with which to monitor the country,s water situation. In
fact, demonstrating its weak governing capabilities and
fundamental information deficiencies, the SARG has so far
utterly failed even to implement its 2000 plan to enhance
monitoring of water resources by installing meters on all
groundwater pumps around the country.

21. (SBU) International Relations: Syria shares surface water
resources with all of its neighbors, except Israel. (Note:
The issue of water rights in the Sea of Galilee represents
one the main sticking points in Syrian-Israeli negotiations
over the future of the Golan. End Note.) Syria relies on its
riparian neighbors, particularly Turkey which controls the
headwaters of the Tigris and Euphrates Rivers, for a
substantial portion of its water supply. Given the regional
scaricity of water and Syria,s own modest resources, water
has been a politicized and generally contentious issue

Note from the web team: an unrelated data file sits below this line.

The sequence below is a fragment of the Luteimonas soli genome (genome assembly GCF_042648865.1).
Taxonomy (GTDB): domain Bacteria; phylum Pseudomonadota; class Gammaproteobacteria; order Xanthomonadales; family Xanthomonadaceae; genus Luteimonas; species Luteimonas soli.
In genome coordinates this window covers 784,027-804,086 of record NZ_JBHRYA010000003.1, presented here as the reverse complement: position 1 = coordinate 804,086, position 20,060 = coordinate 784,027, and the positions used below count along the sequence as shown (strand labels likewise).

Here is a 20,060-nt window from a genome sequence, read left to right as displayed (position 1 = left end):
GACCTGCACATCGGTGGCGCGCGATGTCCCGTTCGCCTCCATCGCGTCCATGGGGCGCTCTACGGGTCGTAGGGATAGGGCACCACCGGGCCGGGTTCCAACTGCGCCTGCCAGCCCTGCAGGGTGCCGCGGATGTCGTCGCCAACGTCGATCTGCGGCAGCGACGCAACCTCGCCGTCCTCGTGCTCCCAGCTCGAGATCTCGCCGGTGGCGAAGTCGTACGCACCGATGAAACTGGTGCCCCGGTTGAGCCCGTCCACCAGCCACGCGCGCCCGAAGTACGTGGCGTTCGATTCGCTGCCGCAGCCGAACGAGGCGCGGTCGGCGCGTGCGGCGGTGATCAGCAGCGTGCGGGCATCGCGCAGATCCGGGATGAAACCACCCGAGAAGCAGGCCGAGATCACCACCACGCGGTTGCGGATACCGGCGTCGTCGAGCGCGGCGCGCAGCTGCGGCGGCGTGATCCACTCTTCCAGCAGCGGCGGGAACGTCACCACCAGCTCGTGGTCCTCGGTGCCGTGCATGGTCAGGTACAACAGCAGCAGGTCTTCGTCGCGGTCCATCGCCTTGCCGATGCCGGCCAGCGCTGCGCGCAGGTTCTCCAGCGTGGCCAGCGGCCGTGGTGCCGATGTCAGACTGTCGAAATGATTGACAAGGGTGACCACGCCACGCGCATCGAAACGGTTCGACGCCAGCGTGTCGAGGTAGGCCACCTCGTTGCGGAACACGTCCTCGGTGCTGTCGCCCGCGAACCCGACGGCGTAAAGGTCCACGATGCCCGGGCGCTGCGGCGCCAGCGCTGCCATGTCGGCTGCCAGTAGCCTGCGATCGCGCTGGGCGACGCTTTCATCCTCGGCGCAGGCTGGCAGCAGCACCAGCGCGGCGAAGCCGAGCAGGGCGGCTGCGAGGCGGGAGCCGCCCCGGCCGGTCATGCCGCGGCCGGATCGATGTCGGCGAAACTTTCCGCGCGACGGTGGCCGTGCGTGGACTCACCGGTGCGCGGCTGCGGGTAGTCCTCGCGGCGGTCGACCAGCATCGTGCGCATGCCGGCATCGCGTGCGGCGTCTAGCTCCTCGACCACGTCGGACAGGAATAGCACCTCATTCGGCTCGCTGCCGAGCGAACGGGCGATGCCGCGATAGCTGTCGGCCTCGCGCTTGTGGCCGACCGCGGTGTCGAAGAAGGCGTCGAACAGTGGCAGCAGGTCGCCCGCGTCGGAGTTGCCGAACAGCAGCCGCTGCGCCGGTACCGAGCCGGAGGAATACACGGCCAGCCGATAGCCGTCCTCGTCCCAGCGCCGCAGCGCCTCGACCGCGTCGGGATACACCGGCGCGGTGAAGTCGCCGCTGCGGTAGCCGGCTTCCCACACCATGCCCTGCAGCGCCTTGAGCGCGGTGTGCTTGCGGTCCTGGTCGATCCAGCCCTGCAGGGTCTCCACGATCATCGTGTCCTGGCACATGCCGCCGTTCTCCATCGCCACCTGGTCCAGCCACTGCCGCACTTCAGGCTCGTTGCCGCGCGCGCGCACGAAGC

between Syria and its neighbors for years.

22. (SBU) Tripartite Negotiations on the Tigris-Euphrates

DAMASCUS 00004094 007 OF 008


Basin: Management of this basin continues to top the SARG,s
international water agenda because of the Syrian economy,s
reliance on irrigation water from the Euphrates. Despite a
warming of Turkish-Syrian and Turkish-Iraqi relations the
past few years, negotiations to reach a comprehensive
agreement on the future of the Tigris-Euphrates Basin by the
three riparian states show no significant signs of resuming.
A locally-based Turkish diplomat cites Syria and Iraq,s